What Years of Pimping Rides Taught Xzibit About the Human Condition
His mid-2000s MTV show was actually about a lot more than cars, according to the 48-year-old rapper
During the process of outfitting a fan cave in the Santa Monica apartment of 92-year-old Los Angeles Rams fan Lewis Lazarus in advance of Thursday Night Football kicking off on Prime Video earlier this month, Alvin Nathaniel Joiner, better known by his stage name Xzibit, learned a few things.
One of them? That Amazon’s virtual assistant Alexa is genderless. “I didn’t understand exactly what Alexa could do until I got into this project. I found out a lot about the programming and that Alexa is not a she,” Xzibit tells InsideHook. “Alexa is an AI that has no gender identification. That was cool to find out.”
Xzibit has found out a lot over the course of a career that began in earnest with the release of his debut studio album At the Speed of Life in 1996 and was taken to a new level in 2004 when he hosted the first of six seasons of MTV reality series Pimp My Ride.
A hit that inspired international spinoffs including Pimp My Car, Pimp My Room and Pimp My Whatever, the show moved Xzibit from America’s headphones into America’s living rooms and helped introduce him to new audiences that never normally would have picked up a rap or hip-hop CD. (It was the mid-2000s.)
“I was in the middle of putting out some of the most hardcore records that were out back then. It wasn’t popular at the time to go from that kind of genre into reality television. It was a risky move,” Xzibit says. “In hindsight, it was a trailblazing move on my behalf. During that process, I found out people who had no intentions of ever listening to an Xzibit record were now invested in my character and compassion. It opened up a new avenue of how I saw myself.”
And what opened as an avenue ended up a road that Xzibit is still traveling to this day. “When I started making records, I wanted to be perceived a certain way. I wanted people to be like, ‘Oh shit, Xzibit is fucking gangster rap,’” he says. “But that didn’t define me. When I was able to get out of what my self-perception was and leave myself vulnerable, caring and doing for other people, I learned a lot about myself. I’ve never been ashamed of my scars or my past. If you try to come off as a perfect person, your house of cards is gonna fall one day because nobody lives a perfect existence. The more vulnerable and honest I could be with my audience, the better. That’s why people trust me. Be proud of your shit. You know what I’m saying?”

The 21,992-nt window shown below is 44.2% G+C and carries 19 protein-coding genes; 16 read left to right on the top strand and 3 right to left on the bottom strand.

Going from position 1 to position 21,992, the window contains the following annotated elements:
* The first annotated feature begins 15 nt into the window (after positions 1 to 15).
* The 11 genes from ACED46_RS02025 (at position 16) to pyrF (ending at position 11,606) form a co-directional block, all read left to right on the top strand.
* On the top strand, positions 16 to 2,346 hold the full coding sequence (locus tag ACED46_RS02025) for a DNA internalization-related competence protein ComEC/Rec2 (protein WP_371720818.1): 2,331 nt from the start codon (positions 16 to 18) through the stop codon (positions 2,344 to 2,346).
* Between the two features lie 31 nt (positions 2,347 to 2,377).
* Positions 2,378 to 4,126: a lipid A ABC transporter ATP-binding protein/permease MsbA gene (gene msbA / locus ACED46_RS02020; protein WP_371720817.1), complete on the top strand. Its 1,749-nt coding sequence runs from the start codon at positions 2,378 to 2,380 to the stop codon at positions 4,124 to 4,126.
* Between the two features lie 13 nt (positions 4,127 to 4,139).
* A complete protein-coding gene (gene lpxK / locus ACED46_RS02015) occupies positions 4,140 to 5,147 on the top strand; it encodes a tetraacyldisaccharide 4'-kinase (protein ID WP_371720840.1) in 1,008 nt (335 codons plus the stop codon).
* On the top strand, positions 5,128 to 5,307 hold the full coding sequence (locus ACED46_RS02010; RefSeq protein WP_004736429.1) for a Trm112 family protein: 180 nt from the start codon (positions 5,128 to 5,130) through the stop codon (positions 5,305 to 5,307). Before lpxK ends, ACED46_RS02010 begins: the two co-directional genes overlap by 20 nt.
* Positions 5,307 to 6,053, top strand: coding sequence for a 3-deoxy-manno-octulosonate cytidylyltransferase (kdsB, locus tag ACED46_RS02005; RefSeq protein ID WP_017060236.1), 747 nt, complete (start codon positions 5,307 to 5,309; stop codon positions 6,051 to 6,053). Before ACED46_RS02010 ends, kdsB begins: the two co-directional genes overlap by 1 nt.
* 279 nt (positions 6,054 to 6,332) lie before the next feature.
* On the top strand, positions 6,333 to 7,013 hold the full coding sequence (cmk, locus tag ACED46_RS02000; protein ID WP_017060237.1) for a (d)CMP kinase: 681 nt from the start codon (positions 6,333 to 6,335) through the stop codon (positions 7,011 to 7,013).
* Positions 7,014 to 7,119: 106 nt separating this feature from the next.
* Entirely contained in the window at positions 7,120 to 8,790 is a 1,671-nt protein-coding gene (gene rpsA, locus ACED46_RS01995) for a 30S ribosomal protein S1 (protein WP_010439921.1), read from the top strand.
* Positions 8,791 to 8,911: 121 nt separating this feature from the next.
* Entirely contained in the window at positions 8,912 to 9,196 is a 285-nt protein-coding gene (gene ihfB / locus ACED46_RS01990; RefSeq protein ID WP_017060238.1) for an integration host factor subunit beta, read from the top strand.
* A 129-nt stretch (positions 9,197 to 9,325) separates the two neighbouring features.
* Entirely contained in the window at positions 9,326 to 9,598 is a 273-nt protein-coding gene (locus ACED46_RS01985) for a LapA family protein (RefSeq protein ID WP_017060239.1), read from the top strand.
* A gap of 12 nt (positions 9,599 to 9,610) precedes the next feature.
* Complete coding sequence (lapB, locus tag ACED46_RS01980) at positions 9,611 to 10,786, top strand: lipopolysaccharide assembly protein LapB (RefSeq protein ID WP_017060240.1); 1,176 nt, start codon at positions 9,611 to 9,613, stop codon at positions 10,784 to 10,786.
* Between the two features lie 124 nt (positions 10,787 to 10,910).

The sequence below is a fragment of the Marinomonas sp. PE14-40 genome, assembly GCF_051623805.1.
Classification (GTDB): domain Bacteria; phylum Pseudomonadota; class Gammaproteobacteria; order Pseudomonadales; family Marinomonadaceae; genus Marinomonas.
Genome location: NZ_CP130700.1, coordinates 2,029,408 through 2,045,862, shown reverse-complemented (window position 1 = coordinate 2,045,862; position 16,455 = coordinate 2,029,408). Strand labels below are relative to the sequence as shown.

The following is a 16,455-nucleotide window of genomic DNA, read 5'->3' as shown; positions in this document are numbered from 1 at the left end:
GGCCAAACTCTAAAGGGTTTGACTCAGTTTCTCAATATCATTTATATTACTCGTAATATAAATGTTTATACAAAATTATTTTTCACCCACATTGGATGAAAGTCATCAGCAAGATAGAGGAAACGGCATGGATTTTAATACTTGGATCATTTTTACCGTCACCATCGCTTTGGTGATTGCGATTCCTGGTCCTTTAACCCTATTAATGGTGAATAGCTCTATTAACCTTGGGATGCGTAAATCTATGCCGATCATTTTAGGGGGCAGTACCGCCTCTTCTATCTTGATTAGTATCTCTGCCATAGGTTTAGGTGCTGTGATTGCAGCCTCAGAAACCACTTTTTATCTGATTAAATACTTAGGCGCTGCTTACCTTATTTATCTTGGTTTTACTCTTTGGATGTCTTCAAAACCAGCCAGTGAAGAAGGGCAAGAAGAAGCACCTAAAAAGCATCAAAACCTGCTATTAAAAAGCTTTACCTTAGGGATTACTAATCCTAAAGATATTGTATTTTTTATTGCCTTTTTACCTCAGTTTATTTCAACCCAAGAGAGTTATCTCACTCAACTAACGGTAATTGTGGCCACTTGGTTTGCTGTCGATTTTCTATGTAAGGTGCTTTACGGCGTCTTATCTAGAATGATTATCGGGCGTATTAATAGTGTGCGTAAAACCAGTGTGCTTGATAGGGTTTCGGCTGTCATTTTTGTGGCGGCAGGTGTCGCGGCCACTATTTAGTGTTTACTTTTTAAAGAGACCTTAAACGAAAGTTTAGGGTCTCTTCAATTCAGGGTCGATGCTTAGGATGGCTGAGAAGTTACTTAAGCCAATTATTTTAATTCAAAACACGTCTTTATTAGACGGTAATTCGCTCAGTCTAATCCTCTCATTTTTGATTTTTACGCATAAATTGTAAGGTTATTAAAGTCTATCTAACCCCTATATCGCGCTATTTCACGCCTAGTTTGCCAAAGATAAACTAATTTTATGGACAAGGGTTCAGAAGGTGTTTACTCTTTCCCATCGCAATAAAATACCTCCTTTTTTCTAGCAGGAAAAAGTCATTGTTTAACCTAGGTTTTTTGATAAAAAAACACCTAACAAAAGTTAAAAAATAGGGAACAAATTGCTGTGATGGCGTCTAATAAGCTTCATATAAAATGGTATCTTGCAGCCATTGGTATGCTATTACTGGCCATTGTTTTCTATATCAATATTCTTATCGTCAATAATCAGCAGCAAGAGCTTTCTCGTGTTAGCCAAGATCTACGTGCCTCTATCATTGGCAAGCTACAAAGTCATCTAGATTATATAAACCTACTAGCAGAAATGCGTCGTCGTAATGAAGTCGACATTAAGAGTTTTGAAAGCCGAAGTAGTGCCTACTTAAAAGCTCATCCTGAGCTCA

Shooting Pimp My Ride over the course of a number of years also opened Xzibit’s eyes to what the show was really all about. “It wasn’t about the car. It was about wish fulfillment,” according to the 48-year-old. “That’s something I figured out during the process of making the show. I never worked on the props and I didn’t have any say so on whether to put in a chandelier or a popcorn machine or whatever. That wasn’t my gig. What I was able to do was see the significance of what something meant and how I could bring that to life.”
Considering what he was able to do for Lazarus, it seems Xzibit hasn’t lost his touch even though Pimp My Ride has been off MTV for well over a decade. It won’t be returning to the air, but Xzibit’s days of helping dreams come true aren’t over yet.
“Working with people who are trying to do something positive is where I’d like to stay. I’ve done both sides of the fence and now this feels like the right thing to do,” he says. “We’ve seen what division does. That record is played over and over again. Some people want it to continue to play and it’s feeling like battle lines are being drawn. I feel like campaigns like this are part of the light. The more light we can bring to people, the better. People need to laugh. People need to smile. People need to be aware of what’s going on, but we need some light. The only thing that gets rid of the dark is light.”
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